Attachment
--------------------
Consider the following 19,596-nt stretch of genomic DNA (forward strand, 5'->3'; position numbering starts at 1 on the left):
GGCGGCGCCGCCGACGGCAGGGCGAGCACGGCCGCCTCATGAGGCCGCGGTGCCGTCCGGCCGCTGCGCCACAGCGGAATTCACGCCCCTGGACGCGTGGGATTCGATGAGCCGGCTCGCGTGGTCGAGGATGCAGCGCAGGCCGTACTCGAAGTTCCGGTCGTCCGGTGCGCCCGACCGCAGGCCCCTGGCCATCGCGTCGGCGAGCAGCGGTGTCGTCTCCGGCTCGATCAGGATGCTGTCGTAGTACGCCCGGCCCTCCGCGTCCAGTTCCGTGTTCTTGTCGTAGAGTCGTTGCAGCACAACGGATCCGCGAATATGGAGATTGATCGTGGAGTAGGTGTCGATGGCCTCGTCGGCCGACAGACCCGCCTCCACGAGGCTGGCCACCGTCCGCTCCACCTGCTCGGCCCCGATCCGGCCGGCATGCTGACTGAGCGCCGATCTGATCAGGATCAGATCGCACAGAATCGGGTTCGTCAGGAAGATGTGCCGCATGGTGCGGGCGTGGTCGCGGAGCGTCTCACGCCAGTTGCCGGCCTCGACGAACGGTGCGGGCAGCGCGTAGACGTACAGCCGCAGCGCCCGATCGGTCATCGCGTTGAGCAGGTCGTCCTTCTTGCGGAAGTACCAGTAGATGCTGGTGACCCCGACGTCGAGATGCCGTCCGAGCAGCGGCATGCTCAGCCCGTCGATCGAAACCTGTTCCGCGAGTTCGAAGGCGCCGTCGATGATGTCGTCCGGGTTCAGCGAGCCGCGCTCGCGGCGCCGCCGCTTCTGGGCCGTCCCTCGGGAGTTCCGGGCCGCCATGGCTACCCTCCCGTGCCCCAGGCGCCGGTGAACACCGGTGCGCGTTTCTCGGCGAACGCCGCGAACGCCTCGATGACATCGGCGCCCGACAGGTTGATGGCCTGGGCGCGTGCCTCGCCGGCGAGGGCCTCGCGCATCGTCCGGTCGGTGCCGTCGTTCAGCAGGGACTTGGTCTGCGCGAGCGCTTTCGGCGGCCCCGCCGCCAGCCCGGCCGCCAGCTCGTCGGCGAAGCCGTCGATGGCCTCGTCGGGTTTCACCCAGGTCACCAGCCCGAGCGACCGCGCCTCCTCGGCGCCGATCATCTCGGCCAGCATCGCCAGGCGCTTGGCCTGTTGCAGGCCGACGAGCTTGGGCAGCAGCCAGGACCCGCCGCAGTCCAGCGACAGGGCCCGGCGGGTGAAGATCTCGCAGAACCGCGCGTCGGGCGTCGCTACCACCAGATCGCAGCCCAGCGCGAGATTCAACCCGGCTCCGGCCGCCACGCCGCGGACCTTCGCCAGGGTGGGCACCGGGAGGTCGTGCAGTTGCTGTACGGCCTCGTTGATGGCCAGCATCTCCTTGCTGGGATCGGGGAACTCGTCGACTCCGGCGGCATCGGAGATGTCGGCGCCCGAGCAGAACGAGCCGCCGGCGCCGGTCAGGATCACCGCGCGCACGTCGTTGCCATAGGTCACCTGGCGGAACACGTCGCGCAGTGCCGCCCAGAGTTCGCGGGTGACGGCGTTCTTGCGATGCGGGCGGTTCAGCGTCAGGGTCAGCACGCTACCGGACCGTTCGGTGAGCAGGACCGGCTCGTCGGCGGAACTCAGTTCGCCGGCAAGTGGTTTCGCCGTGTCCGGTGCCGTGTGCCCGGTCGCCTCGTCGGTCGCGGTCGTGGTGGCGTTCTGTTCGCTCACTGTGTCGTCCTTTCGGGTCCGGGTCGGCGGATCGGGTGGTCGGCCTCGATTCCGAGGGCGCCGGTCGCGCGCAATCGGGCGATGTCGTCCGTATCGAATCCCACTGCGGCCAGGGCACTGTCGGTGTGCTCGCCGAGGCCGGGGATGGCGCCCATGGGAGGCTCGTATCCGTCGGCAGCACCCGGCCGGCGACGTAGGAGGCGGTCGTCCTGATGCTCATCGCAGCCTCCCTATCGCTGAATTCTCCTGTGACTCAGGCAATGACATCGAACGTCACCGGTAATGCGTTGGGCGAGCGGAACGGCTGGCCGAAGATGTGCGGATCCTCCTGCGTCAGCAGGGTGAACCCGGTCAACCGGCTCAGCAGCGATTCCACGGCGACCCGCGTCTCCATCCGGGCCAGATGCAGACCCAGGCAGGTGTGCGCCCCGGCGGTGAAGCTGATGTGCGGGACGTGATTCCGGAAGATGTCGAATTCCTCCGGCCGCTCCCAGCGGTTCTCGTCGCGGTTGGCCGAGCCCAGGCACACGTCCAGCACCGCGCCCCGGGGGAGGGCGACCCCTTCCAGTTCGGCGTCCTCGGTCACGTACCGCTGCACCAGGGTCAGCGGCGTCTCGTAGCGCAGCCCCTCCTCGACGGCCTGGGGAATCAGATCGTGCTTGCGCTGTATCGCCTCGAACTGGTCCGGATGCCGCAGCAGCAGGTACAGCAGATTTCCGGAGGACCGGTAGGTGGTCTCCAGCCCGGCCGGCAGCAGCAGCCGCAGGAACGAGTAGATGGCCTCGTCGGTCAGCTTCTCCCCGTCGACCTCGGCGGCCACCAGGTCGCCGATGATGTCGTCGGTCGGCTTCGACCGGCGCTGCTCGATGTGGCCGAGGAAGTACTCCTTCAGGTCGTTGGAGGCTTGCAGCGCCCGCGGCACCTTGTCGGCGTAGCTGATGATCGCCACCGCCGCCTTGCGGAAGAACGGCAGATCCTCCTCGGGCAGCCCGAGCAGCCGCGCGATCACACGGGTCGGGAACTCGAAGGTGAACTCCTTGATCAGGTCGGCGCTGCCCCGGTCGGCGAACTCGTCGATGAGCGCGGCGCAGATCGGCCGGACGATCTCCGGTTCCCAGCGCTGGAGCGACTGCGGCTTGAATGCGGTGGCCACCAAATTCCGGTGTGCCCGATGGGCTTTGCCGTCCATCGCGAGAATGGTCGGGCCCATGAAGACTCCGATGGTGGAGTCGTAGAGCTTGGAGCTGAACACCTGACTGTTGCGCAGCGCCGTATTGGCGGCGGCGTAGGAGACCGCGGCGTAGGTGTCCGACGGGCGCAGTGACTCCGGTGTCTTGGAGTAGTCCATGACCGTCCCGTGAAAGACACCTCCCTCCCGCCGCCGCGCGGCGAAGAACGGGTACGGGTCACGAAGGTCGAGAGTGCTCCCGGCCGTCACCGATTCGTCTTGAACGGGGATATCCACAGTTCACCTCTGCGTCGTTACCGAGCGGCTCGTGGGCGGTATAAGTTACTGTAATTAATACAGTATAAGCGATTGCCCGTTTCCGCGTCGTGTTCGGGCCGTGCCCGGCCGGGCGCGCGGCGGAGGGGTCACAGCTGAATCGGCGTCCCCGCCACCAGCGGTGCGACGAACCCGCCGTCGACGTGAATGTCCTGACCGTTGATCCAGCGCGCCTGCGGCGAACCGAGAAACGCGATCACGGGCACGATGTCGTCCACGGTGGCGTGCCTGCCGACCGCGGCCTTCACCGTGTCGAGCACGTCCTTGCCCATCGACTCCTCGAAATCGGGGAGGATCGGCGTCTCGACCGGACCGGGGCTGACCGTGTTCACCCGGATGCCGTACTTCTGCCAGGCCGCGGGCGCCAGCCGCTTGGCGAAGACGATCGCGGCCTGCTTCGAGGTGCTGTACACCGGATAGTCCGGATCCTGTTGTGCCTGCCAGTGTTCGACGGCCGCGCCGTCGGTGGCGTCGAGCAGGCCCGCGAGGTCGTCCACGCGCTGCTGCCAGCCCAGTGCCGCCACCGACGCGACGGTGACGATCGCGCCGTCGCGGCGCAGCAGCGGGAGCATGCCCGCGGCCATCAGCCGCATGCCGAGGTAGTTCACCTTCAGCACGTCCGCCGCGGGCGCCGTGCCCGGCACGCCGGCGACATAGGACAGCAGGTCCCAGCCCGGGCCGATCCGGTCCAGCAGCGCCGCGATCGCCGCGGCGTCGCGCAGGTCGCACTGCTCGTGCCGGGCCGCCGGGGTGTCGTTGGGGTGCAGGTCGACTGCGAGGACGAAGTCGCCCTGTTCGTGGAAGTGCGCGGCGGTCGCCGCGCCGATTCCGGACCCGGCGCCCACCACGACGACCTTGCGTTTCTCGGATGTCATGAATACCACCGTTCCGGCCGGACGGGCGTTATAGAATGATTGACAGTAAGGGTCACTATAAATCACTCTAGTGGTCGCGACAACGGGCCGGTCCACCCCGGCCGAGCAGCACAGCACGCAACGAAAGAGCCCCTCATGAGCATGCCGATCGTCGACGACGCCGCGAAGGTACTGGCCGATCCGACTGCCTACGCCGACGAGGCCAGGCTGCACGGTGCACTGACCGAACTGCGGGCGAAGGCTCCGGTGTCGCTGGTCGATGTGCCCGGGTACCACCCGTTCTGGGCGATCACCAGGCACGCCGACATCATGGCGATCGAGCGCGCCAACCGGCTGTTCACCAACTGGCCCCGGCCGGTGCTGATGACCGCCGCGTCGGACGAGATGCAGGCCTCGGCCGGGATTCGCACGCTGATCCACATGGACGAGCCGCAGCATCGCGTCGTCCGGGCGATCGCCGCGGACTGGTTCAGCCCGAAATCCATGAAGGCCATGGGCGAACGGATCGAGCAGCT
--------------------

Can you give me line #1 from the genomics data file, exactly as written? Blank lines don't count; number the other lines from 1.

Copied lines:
Consider the following 19,596-nt stretch of genomic DNA (forward strand, 5'->3'; position numbering starts at 1 on the left):